After introductions from Keisha Thompson (CEO of Contact) and William Seighart (founder of the Forward Prizes) the presentation itself began.
The prize for Best Single Poem was awarded to Nick Laird (Professor of Poetry at Queens University in Belfast) for his powerful and moving poem “Up Late”, a kind of elegy for his father who he lost to Covid-19 in March 2021. The poem was long and multi-sectional but engaged the audience completely.
The Felix Dennis Prize for Best First Collection was awarded to Stephanie Sy-Quia, for her book Amnion published by Granta Poetry. Amnion is a single book length poem and Sy-Quia read a section that spoke of her time at a boarding school in Canterbury. The poem explores questions around immigration and multiple origins. I was particularly moved by the lines; “The blonde others aspired to be described with mean, hard-nosed little words: thin, pretty, nice. I wanted big-femur words like wise and kind”.
The Forward Prize for Best Collection went to Kim Moore for her collection titled “All the Men I Never Married” published by Seren Books. Moore read poem number 7 from her book and then when presented with the Prize also read poem number 12. Her book and the poems that make it up were prompted by the research for her PHD thesis on “Poetry and Everyday Sexism” which reinforced her belief that poetry can be transformative. She wanted to write poems that could shift people’s thinking about sexism and gender-based microaggressions but had not expected it to shift her own as well. This might sound like it would appeal only to women – both are far from the truth and the whole audience thoroughly enjoyed her poems as well as, perhaps, being challenged by them.
If/when the prizes return to Manchester in 2023 I’d highly recommend the event to anyone, writer, reader of listener with an interest in poetry. The shortlisted poems, including the winners can be found on www.forwardartsfoundation.org or in the Forward Book of Poetry 2023 available from major booksellers.
The Forward Arts Foundation are supported by the BBC, Royal Mail, leading publishers and book sellers and by Arts Council England.
Over the last couple of weeks I’ve been editing submitted poems, selecting poems for publication, designing the layout and creating the cover for our large print anthology. After all that creative and technical work I now enter the easier, but tense, phase of waiting for copies to arrive through the post.
The book, draft cover shown here, will be launched on Friday 2nd December at 11.00am where some of the twelve contributing poets will read selected poems. There will also be opportunity to meet and speak to the poets.
Refreshments will be provided and copies of Poetry in the Park will be available to take away.
All are welcome to attend at Hare Hill House, in Hare Hill Park, Littleborough.
Seven years ago my friend and fellow poet and writer, Norman Warwick, retired to Lanzarote. Norm, part of All Cross the Arts in Rochdale, had facilitated the Touchstones Creative Writing Group every month for some years and the group was going well.
I received an email from the group secretary asking me if i would be able to facilitate their next session in October 2015 as Norm wouldn’t be around. of course I said yes and created a workshop for the group.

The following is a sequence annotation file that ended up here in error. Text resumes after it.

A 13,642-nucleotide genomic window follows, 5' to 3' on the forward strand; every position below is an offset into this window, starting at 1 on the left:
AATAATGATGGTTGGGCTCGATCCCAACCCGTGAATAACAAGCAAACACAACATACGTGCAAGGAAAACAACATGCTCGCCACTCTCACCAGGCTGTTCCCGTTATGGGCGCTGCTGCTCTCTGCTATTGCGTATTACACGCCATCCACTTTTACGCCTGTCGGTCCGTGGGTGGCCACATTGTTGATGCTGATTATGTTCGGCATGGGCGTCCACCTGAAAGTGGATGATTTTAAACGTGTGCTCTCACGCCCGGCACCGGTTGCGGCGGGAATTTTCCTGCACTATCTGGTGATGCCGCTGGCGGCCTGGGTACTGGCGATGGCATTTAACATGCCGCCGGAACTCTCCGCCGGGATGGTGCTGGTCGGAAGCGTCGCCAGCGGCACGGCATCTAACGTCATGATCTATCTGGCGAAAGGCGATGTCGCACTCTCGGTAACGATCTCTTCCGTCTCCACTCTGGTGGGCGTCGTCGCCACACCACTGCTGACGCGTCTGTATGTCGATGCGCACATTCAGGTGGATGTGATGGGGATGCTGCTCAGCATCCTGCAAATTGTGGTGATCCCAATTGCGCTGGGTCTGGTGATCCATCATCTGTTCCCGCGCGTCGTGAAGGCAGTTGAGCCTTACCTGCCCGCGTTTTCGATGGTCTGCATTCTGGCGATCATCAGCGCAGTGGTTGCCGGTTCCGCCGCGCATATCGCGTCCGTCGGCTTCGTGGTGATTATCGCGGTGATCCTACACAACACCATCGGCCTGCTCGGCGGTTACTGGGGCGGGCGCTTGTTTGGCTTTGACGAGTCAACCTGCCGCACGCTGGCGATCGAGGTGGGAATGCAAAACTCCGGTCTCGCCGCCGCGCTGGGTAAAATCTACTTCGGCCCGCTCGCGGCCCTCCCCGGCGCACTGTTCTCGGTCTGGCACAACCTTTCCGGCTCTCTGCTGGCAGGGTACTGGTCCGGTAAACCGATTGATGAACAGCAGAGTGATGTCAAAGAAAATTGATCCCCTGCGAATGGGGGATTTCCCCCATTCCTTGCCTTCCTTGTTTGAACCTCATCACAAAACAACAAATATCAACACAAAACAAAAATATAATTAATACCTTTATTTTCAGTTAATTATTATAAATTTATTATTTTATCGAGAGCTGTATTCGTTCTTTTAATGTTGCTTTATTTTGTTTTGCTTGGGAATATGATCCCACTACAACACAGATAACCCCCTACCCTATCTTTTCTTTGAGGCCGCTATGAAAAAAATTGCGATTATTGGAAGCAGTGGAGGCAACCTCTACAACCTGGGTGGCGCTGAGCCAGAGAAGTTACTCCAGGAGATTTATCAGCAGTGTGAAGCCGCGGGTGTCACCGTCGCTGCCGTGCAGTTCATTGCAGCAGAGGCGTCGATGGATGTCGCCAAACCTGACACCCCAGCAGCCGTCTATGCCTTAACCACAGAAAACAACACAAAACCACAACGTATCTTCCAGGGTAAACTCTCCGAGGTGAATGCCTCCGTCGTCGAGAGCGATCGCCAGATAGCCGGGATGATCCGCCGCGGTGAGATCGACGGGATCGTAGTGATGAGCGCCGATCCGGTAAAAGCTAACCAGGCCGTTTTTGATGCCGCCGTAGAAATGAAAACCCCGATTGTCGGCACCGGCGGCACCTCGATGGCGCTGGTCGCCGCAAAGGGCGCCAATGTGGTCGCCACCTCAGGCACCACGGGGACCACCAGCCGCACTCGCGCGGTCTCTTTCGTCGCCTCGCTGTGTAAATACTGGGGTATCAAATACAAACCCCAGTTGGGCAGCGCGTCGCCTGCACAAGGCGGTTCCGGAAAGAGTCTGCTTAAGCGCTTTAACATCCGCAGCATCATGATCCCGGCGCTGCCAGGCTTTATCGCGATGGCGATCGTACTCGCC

Since then TCWG have called in a number of writers to facilitate their sessions and I’ve delivered brand new workshops every few months for the group.
Yesterday I walked through those doors and delivered a workshop about Time and Place in writing.
Seven years and over 20 workshops where I’ve seen members come and go. We used technology during the pandemic, we’ve met in various rooms including the galleries whilst open to the public. I can honestly say that its been a privilege to work with the members and to see how they’ve developed over the years.
So as Norm celebrates 7 years of retirement in Lanzarote, where he is embedded in the local writing and cultural scenes, I celebrate my own 7 years of working with TCWG.
Norm writes about arts and culture, in Lanzarote, Rochdale, and around the world, on his blog ”All Across the Arts, Sidetracks and Detours” at https://aata.dev
All Across the Arts continues to deliver arts and cultural stories, inspiration and events in Rochdale, curated by Steve Cooke with a twice weekly column in the local papers and online at www.allacrossthearts.com
I’ve had an amazing Summer running workshops as part of the HAF (Health Activity and Food) working with young people from age 5 to 11. Your Trust Rochdale, the borough’s cultural and leisure trust, had asked me to deliver sessions following feedback from sessions I had previously delivered for HAF last Summer and at Easter.
I delivered a total of 13 sessions at schools and libraries in Darnhill, Heywood, Middleton, Smallbridge and Kirkholt in Rochdale, and were attended by between 12 and 22 young people at each.
Each workshop involved storytelling, with a new series of children’s stories I have been developing, learning about a topic, creative writing and drawing and colouring matching the themes of each topic. in some sessions we also shared some poetry and children produced some of their own.
The workshops were titled:
My Ocean Adventure, My Space Adventure, My Minibeast Adventure, My Dinosaur Adventure and Endangered – Creatures at Risk.